Article II describes replacing the exclusive right of translation with "a system of non-exclusive and non-transferable licenses" (II.I) for "the purpose of teaching, scholarship or research" (II.5). One year after publication, translations are permitted for languages "not in general use" (II.3) although the more general term is "after the expiration of three years" (II.2.a) if no translation has been published. Translation is also permitted if all editions of an earlier translation are out-of-print (II.II.b). A broadcasting organization may also perform translations "for use in broadcasts intended exclusively for teaching or for the dissemination of the results of specialized technical or scientific research to experts in a particular profession" (II.9.a.ii) including translating incorporated text from materials that were originally published to be "used in connection with systematic instructional activities" (II.9.c).

Article III describes a similar system replacing the exclusive right of reproduction. The period after which the relaxed copying can be performed varies depending on the class of material. It is generally five years, but is shortened to three years "for works of the natural and physical sciences, including mathematics, and of technology" and is lengthened to seven years "for works of fiction, poetry, drama and music, and for art books" (III.3).

Article IV requires those seeking to translate or reproduce to attempt to gain permission from the owner of the right (IV.I) and prohibits the export of copies (IV.4.a) except that some sharing with users abroad is permitted "for the purpose of teaching, scholarship or research" if the language is not English, French or Spanish (IV.4.c). The article also provides "In the case of a translation, the original title of the work shall appear in any case on all the said copies" (IV.3) and "Due provision shall be made by national legislation to ensure a correct translation of the work, or an accurate reproduction of the particular edition, as the case may be" (IV.6.b).


Benefits of TRU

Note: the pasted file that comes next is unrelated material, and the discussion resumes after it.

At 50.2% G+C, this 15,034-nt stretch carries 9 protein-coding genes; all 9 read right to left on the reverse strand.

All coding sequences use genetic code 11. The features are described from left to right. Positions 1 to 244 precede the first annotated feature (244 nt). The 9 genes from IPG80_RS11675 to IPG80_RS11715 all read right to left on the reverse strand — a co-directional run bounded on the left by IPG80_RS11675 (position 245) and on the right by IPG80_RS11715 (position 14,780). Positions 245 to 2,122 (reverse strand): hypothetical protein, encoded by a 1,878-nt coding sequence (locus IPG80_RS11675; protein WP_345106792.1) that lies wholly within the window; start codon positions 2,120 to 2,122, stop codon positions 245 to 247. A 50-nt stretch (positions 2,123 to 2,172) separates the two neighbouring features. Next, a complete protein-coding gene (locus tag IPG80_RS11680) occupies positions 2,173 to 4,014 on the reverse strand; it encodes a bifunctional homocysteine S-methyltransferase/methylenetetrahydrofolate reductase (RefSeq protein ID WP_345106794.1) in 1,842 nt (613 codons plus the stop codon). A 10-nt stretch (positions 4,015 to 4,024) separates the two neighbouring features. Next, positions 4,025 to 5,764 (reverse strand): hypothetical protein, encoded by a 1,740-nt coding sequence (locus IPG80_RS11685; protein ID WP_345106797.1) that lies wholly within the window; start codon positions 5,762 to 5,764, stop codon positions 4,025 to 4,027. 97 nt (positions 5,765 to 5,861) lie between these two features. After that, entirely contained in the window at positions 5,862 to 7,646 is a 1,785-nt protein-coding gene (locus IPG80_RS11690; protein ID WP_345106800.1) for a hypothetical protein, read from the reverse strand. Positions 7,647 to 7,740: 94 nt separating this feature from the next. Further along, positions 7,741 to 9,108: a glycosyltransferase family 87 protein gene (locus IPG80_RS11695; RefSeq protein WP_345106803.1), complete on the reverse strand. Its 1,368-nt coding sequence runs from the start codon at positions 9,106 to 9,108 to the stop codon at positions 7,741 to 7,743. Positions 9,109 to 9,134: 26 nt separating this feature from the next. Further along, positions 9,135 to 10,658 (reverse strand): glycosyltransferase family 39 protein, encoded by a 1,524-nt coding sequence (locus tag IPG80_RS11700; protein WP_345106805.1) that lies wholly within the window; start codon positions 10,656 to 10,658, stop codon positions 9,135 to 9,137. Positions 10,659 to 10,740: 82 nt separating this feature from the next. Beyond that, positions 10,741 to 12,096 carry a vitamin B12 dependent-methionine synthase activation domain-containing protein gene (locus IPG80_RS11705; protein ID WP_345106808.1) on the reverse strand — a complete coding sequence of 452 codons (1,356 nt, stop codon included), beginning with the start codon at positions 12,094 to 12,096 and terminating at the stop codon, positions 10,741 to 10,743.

Benefits End-Users and Right-Holders of the future because of its emphasis on assisting the development of literate (and therefore ultimately publishable) arts and sciences.


Possible digital support

The general support needs for this TRU have been conceptually "with us" since the Digital Media Manifesto, as the need to accommodate different legislative rules has been clear. The specifics of the Berne appendix offer good instances of the granularity needed for rights management, although again this is in line with DMP's long-held expectations.

The two more interesting issues for digital support are informatory purposes and the needs of translation. It is at least worth asking how digital technology can provide more robust support or new uses for informatory and translated media.

As to informatory media and the need for access to support education and research, the simplest solution is to encourage development of Creative Commons-type public domain content provided royalty free. It is in every country's best interests to develop respectable minima for this, although written (and translated?) guidance might need to be provided.

Translation support could include access to the original language and support for learning it, however this might need to be restricted as far as supporting this TRU since no reproduction license is applied to common language original versions (e.g., English, French or Spanish). On the other hand, the original language could be present as a paid option.



none needed at this time